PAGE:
Sports-related stress fracture of the clavicle: a case report

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  • Sports-related stress fracture of the clavicle: a case reportJ. Roset-Llobet, J.M. Sal-OrfilaDepartment of Orthopaedic Surgery and Traumatology, Hospital General de Manresa, Barcelona, Spain

    &misc:Accepted: 30 November 1997

    &p.1:Summary. Stress fracture of the clavicle is extremelyrare, even in sports medicine. The authors have treat-ed a young man who, for several years practised atraditional physical activity in which groups of peo-ple make human towers by standing on each othersshoulders. For the last three years the patient experi-enced pain in the medial aspect of the right claviclewhen he increased the intensity of his training. Bonescintigraphy revealed endosteal thickening which wasindicative of a stress reaction. The mechanism of in-jury, the diagnosis of stress fracture, and a review ofthe literature are presented.

    &p.1:Rsum. Les fractures par stress de la claviculesont une pathologie extrmement rare, mme chez lessportifs. Les auteurs presentent un cas sur un junehomme qui a pratiqu un sport traditionnel pendantplusieurs annes, consistant, pour un groupe de gensde faire une tour humanine en sappuyant lun surlpaule de lautre. Pendant les trois derniers annsle patient a mal au tiers moyen de la clavicule droitelorsquil intensifie son entranement, et de douleursarrte a lissue de la sance athltique. Quand il at vu a lHpital, on a confirm une raction destress avec une scintigraphie positive et une con-densation endoste. Nous prcisons le mcanisme dutraumatisme, le diagnostic de fracture de fatique, etprsentons une rvision bibliographique.


    Stress fracture and stress reaction are overuse prob-lems that, in athletes, usually occur in the lower

    limbs. Although this type of lesion has been infre-quently described in other locations such as the ster-num [18], first rib [2, 12, 15, 19, 21], humerus [1,29], ulna [3, 23], tip of the olecranon [9, 22], acromi-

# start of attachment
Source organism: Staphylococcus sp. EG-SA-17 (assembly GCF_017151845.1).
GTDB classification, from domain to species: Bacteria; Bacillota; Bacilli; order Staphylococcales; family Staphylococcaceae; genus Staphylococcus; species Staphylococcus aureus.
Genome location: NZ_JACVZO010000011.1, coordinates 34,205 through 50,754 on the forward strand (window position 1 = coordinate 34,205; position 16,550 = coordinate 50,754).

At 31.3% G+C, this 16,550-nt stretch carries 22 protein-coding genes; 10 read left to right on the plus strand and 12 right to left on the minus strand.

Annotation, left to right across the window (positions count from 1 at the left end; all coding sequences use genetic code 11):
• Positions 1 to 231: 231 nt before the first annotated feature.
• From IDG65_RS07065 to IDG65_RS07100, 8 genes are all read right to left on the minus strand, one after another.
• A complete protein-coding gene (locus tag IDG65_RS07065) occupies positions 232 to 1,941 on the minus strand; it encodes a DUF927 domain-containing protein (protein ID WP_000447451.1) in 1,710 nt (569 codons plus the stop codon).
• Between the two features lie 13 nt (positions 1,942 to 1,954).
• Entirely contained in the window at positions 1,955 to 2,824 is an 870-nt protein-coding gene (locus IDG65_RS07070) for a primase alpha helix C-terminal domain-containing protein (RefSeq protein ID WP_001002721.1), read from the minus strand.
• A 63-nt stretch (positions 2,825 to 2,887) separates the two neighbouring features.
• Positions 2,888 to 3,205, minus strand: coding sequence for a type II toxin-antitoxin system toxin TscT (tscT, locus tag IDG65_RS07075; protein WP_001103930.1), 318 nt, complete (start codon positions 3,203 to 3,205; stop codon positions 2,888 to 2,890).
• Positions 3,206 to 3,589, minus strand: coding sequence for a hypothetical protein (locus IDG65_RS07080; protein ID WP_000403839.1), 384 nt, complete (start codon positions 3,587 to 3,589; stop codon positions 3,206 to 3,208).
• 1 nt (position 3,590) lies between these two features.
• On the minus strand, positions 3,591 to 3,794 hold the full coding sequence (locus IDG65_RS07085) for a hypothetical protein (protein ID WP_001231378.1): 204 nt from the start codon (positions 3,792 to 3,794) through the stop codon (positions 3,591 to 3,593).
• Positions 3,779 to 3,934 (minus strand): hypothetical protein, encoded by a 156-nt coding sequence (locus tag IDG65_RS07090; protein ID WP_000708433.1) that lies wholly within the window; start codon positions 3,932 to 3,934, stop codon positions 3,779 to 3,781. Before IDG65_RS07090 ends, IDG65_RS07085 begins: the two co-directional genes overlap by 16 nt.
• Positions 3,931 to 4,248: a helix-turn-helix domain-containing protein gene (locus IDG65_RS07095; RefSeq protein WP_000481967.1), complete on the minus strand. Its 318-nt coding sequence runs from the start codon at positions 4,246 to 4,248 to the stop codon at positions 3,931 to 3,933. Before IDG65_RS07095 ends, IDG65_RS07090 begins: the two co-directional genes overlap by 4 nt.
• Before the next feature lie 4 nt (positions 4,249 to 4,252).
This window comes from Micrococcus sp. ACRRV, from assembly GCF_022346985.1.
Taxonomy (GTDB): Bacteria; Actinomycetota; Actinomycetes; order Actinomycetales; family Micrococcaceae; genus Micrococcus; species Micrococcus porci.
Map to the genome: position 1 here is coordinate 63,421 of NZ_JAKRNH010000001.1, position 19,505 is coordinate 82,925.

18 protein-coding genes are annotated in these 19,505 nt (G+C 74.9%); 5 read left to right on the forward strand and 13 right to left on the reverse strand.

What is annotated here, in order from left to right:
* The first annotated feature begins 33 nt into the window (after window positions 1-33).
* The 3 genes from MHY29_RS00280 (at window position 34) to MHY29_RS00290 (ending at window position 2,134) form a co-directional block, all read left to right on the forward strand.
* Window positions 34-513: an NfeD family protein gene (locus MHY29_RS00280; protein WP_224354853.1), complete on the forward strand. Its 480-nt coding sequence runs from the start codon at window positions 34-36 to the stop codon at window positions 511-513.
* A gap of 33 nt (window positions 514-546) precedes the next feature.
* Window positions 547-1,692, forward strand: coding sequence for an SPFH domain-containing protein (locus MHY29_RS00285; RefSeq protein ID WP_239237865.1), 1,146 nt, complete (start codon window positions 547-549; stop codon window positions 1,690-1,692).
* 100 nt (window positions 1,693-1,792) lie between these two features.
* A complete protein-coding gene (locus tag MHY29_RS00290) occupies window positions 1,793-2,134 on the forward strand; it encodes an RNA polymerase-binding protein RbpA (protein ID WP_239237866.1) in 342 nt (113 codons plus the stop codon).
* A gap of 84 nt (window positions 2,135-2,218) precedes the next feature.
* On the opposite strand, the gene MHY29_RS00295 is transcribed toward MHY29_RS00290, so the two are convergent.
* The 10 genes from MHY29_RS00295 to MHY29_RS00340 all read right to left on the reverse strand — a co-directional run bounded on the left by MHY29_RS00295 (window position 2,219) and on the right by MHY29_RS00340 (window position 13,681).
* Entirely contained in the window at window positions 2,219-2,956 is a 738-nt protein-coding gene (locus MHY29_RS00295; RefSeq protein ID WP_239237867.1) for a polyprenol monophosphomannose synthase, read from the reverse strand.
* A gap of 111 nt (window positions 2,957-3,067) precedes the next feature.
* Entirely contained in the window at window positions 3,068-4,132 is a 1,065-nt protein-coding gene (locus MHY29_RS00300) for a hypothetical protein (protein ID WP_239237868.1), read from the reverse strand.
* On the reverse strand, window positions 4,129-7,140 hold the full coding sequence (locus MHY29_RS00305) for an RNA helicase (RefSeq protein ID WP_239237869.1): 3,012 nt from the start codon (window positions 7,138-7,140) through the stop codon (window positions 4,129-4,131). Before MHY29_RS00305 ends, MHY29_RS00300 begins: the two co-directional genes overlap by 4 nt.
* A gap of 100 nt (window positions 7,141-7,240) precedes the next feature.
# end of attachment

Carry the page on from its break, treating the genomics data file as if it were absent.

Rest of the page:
Resprint requests to: J. Roset-Llobet, Servei de COT, HospitalGeneral de Manresa, E-08240 Manresa, Barcelona, Spain &/fn-block:

    International Orthopaedics (SICOT) (1998) 22:266268

    Springer-Verlag 1998

    Fig. 1. The human tower; a traditional Catalan physical activity&/fig.c:

  • J. Roset-Llobet and J.M. Sal-Orfila: Sports-related stress fracture of the clavicle 267

    um [13] and the coracoid process of the scapula [4, 8,30], stress fracture of the clavicle has been reportedonly during surgery [7, 11, 25], in the absence ofstrenuous athletic activity [17, 26], or in poorly docu-mented cases [27].

    Case report

    A 26-year-old man with a history of three years of clavicularpain had been engaged in a traditional Catalan sport for theprevious six years. In this activity, teams of athletes make hu-man towers with up to nine levels, each standing on the shoul-ders of the level below them (Fig. 1).

    The first symptoms appeared at the end of the 1993 athleticseason, during which he had rapidly increased his training in-sensity. He presented with a gradual onset of pain which hadprogressively worsened with activity. At that point physicalexamination and plain radiographs were absolutely normal(Fig. 2). The pain disappeared during the winter off-season,and slowly began to recur in a mild form when training com-menced. Thereafter, during a normal rotation movement of the

    shoulder, he experienced acute clavicular pain which lasted fortwo weeks. He was seen in our hospital three months later, atthe end of the 1995 athletic season, when he reported signifi-cant pain that had forced him to decrease his level of activity.Physical examination revealed a small palpable mass andmarked localised tenderness at the middle third of the rightclavicle. There was no oedema or erythema, and no clinicalevidence of periosteal thickening. Anteroposterior radiographsof the right clavicle showed cortical hyperostosis and sclero-sis; the contralateral side was normal (Fig. 3). Conventionaltomography and computerised tomography demonstrated thesame hyperostosis but there was no visible fracture. Full bloodcount, ESR, and biochemical screening were normal. Bonescintigraphy revealed a distinct fracture line in the delayed im-age phase; the blood pool phase was slightly positive while theangiogram phase was negative (Fig. 4).

    A stress fracture of the clavicle was suspected and ortho-paedic protection of the shoulder and clavicle was provided.The athlete is now asymptomatic and in full training.